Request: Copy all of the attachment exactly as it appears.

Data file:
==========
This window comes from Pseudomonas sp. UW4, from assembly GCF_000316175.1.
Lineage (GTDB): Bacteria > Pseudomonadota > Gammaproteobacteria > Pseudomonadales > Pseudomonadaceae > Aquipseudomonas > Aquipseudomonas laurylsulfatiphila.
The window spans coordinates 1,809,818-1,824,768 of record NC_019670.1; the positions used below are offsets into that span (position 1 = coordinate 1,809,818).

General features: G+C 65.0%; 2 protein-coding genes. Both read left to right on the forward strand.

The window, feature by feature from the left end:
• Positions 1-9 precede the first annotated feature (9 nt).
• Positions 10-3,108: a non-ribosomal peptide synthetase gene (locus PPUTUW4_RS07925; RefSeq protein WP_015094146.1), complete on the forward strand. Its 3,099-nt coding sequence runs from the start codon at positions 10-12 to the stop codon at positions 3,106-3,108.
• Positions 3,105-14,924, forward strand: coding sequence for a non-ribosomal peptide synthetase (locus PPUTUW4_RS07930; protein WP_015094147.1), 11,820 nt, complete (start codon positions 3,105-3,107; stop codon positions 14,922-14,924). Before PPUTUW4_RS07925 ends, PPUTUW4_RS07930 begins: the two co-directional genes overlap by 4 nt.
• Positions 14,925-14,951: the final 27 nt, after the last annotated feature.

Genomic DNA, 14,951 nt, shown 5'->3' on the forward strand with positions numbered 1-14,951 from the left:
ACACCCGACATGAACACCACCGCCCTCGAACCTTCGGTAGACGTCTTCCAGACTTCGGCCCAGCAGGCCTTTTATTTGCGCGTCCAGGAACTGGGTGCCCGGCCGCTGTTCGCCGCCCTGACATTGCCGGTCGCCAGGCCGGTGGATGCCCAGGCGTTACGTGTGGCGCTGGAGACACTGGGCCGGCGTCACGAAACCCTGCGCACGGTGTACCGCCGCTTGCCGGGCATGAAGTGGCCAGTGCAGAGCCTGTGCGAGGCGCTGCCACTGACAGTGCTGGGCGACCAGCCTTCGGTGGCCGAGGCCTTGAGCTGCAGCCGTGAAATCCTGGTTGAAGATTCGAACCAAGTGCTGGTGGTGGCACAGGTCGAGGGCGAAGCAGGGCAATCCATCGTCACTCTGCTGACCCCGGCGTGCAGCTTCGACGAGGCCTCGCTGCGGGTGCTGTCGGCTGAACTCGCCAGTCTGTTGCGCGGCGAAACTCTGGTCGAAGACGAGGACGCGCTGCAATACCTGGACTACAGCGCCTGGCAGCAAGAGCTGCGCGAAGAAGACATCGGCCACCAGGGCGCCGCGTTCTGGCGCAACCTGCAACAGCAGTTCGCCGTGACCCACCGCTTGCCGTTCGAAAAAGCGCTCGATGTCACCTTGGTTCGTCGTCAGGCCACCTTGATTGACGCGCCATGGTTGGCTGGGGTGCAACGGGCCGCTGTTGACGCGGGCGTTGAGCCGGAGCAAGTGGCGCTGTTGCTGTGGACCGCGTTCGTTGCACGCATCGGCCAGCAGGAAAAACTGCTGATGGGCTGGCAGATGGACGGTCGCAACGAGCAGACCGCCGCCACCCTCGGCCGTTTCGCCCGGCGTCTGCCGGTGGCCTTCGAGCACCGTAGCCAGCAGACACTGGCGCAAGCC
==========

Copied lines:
This window comes from Pseudomonas sp. UW4, from assembly GCF_000316175.1.
Lineage (GTDB): Bacteria > Pseudomonadota > Gammaproteobacteria > Pseudomonadales > Pseudomonadaceae > Aquipseudomonas > Aquipseudomonas laurylsulfatiphila.
The window spans coordinates 1,809,818-1,824,768 of record NC_019670.1; the positions used below are offsets into that span (position 1 = coordinate 1,809,818).

General features: G+C 65.0%; 2 protein-coding genes. Both read left to right on the forward strand.

The window, feature by feature from the left end:
• Positions 1-9 precede the first annotated feature (9 nt).
• Positions 10-3,108: a non-ribosomal peptide synthetase gene (locus PPUTUW4_RS07925; RefSeq protein WP_015094146.1), complete on the forward strand. Its 3,099-nt coding sequence runs from the start codon at positions 10-12 to the stop codon at positions 3,106-3,108.
• Positions 3,105-14,924, forward strand: coding sequence for a non-ribosomal peptide synthetase (locus PPUTUW4_RS07930; protein WP_015094147.1), 11,820 nt, complete (start codon positions 3,105-3,107; stop codon positions 14,922-14,924). Before PPUTUW4_RS07925 ends, PPUTUW4_RS07930 begins: the two co-directional genes overlap by 4 nt.
• Positions 14,925-14,951: the final 27 nt, after the last annotated feature.

Genomic DNA, 14,951 nt, shown 5'->3' on the forward strand with positions numbered 1-14,951 from the left:
ACACCCGACATGAACACCACCGCCCTCGAACCTTCGGTAGACGTCTTCCAGACTTCGGCCCAGCAGGCCTTTTATTTGCGCGTCCAGGAACTGGGTGCCCGGCCGCTGTTCGCCGCCCTGACATTGCCGGTCGCCAGGCCGGTGGATGCCCAGGCGTTACGTGTGGCGCTGGAGACACTGGGCCGGCGTCACGAAACCCTGCGCACGGTGTACCGCCGCTTGCCGGGCATGAAGTGGCCAGTGCAGAGCCTGTGCGAGGCGCTGCCACTGACAGTGCTGGGCGACCAGCCTTCGGTGGCCGAGGCCTTGAGCTGCAGCCGTGAAATCCTGGTTGAAGATTCGAACCAAGTGCTGGTGGTGGCACAGGTCGAGGGCGAAGCAGGGCAATCCATCGTCACTCTGCTGACCCCGGCGTGCAGCTTCGACGAGGCCTCGCTGCGGGTGCTGTCGGCTGAACTCGCCAGTCTGTTGCGCGGCGAAACTCTGGTCGAAGACGAGGACGCGCTGCAATACCTGGACTACAGCGCCTGGCAGCAAGAGCTGCGCGAAGAAGACATCGGCCACCAGGGCGCCGCGTTCTGGCGCAACCTGCAACAGCAGTTCGCCGTGACCCACCGCTTGCCGTTCGAAAAAGCGCTCGATGTCACCTTGGTTCGTCGTCAGGCCACCTTGATTGACGCGCCATGGTTGGCTGGGGTGCAACGGGCCGCTGTTGACGCGGGCGTTGAGCCGGAGCAAGTGGCGCTGTTGCTGTGGACCGCGTTCGTTGCACGCATCGGCCAGCAGGAAAAACTGCTGATGGGCTGGCAGATGGACGGTCGCAACGAGCAGACCGCCGCCACCCTCGGCCGTTTCGCCCGGCGTCTGCCGGTGGCCTTCGAGCACCGTAGCCAGCAGACACTGGCGCAAGCC